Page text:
New plan to solve Heathrow congestion emerges

New plan to solve Heathrow congestion emerges

A plan to extend Heathrow’s runways to allow for a doubling of capacity at the hub to 140 million passengers a year emerged today.

The £7.5 billion scheme would accommodate aircraft landing and taking off at the same time, increasing the number of flights from 480,000 per year to almost one million.

Former Concorde pilot William ‘Jock’ Lowe claimed his proposal was the cheapest option to solve the airport capacity squeeze in the southeast.

He proposes extending Heathrow’s existing northern and southern runways, from 3,900 and 3,700 metres to 7,500 metres, moving part of the M25 in the process, the Financial Times reported.

This compares to the £10 billion proposal by economist Tim Leunig to turn Heathrow into a four-runway airport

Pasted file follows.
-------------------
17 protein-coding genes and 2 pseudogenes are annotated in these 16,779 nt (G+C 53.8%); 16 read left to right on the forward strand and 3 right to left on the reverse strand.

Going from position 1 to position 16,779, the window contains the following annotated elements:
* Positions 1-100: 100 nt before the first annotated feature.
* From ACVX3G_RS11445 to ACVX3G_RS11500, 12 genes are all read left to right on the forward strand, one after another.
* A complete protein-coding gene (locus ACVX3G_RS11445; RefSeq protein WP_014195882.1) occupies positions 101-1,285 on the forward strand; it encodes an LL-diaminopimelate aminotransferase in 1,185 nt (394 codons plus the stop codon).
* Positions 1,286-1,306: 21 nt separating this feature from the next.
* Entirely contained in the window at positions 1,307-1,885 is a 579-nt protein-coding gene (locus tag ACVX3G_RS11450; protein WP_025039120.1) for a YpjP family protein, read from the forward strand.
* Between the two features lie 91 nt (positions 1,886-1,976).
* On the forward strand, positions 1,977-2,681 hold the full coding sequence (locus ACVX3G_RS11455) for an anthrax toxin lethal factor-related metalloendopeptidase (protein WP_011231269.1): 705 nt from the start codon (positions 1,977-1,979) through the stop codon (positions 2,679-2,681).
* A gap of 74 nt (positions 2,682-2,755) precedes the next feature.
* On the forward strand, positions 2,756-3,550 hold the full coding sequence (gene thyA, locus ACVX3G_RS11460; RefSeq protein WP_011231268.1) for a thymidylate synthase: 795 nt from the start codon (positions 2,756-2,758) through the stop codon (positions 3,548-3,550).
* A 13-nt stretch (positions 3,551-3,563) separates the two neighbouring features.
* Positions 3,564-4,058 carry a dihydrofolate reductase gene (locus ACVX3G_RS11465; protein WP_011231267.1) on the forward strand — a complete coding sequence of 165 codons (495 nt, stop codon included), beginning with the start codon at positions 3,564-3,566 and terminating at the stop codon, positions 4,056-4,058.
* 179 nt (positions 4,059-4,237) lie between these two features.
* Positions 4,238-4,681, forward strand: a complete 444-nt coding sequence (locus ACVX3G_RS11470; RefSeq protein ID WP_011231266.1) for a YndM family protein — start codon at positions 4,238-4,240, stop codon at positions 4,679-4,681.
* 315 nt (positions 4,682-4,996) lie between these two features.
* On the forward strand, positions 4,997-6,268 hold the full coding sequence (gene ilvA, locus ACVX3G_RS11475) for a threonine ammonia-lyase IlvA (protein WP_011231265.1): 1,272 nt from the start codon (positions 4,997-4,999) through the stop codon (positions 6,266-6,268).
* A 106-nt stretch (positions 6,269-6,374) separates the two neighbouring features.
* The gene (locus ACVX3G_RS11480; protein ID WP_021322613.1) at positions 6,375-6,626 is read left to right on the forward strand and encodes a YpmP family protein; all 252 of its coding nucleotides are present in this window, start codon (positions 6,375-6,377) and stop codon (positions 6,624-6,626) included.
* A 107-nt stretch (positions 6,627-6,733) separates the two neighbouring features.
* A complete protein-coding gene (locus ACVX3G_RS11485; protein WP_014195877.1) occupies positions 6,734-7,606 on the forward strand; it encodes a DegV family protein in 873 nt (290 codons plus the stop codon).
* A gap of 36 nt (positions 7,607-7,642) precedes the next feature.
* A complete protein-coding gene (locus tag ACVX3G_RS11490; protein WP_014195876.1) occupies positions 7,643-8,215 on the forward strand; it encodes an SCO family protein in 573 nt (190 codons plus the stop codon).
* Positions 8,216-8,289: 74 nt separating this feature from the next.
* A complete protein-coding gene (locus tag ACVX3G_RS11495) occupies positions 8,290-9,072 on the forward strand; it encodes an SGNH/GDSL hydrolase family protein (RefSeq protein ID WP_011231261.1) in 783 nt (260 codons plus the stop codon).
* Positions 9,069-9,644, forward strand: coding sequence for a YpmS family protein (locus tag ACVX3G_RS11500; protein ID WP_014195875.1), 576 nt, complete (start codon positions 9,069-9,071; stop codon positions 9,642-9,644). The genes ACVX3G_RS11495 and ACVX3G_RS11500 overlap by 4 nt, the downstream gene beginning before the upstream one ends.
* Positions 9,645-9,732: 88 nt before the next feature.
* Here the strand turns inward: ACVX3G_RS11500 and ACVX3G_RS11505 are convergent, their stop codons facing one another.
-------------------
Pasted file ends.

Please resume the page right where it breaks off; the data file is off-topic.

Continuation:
Lowe is working with Mark Bostock, a former director at the engineers Arup, who has developed a plan for a new railway station at Heathrow that could also serve as an airport terminal.

The airport would initially connect to Crossrail and the Great Western rail line before being linked to the High Speed 2 track to the north of England and the high speed link to the Continent.

Lowe, a former British Airways chief pilot, estimates a limited extension of the airport’s northern runway – supporting additional flights – could be completed within three years of a ministerial decision to approve such a move.

The full plan, involving two runways each measuring 7,500 metres, could be completed within a decade and address Heathrow’s relatively poor rail links by including a new station.

Lowe told the newspaper that aircraft noise could be reduced by flying aircraft higher over London, bringing them into Heathrow on steeper descents and flying in over less populated areas.


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